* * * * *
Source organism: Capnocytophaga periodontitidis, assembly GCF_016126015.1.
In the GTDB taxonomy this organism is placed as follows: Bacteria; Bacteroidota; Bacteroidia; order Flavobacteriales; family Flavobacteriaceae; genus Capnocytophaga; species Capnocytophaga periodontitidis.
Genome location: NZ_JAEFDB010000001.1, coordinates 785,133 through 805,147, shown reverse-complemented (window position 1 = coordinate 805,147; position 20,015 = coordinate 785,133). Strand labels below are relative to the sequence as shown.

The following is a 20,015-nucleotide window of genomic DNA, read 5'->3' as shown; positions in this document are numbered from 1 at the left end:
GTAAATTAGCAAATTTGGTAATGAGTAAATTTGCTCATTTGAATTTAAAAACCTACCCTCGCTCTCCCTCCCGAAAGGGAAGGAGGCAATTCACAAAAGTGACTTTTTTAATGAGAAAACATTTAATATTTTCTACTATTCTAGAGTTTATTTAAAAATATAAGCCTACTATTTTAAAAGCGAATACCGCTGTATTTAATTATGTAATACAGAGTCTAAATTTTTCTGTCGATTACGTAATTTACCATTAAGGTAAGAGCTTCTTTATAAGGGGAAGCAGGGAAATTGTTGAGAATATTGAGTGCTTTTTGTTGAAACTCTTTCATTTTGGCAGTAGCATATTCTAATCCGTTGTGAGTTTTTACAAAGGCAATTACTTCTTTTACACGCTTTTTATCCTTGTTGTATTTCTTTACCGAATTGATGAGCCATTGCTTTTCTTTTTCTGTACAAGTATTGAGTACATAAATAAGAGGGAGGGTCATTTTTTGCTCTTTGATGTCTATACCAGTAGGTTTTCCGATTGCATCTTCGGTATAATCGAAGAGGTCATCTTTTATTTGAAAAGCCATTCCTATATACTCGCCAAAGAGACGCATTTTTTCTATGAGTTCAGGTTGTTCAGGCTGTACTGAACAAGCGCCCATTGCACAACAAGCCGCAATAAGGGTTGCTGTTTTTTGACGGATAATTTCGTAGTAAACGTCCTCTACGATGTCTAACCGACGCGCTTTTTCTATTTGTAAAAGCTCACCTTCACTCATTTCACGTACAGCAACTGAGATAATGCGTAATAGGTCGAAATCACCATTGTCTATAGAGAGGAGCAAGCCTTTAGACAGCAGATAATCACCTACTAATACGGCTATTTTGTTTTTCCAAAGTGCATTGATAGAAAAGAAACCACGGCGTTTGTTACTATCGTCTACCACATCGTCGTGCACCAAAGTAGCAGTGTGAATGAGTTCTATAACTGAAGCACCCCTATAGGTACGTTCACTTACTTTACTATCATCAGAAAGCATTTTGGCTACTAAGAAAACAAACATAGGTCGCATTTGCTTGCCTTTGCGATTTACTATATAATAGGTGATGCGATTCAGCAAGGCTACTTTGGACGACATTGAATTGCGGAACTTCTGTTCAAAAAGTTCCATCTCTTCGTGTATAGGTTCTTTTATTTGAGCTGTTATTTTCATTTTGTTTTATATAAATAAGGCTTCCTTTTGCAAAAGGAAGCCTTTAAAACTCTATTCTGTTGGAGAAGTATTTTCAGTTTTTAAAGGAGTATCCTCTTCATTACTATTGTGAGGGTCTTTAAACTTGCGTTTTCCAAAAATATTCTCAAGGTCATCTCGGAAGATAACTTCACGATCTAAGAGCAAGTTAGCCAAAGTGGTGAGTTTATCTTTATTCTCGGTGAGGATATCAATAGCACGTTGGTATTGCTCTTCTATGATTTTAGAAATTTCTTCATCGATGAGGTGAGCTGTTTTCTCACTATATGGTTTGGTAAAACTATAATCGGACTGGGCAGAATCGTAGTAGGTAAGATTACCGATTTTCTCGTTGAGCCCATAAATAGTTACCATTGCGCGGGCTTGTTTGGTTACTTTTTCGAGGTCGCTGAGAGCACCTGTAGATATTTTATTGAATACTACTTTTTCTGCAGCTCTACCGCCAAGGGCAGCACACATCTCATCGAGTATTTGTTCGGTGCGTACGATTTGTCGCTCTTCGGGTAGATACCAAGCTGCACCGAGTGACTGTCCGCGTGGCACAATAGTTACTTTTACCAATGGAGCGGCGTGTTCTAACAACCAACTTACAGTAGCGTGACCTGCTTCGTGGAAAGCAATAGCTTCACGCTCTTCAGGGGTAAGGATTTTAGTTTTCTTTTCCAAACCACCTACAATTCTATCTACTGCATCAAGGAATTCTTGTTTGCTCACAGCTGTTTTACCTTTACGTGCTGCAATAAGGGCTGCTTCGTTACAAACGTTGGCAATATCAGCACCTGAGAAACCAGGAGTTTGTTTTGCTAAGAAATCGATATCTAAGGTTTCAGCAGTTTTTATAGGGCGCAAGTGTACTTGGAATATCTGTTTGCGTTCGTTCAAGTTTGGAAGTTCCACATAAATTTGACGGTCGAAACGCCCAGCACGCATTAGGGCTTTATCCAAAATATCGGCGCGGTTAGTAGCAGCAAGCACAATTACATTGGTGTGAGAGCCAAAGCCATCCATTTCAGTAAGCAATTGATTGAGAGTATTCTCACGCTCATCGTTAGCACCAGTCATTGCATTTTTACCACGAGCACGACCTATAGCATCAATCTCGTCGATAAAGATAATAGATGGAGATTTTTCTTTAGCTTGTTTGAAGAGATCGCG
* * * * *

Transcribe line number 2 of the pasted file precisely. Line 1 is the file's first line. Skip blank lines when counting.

In the GTDB taxonomy this organism is placed as follows: Bacteria; Bacteroidota; Bacteroidia; order Flavobacteriales; family Flavobacteriaceae; genus Capnocytophaga; species Capnocytophaga periodontitidis.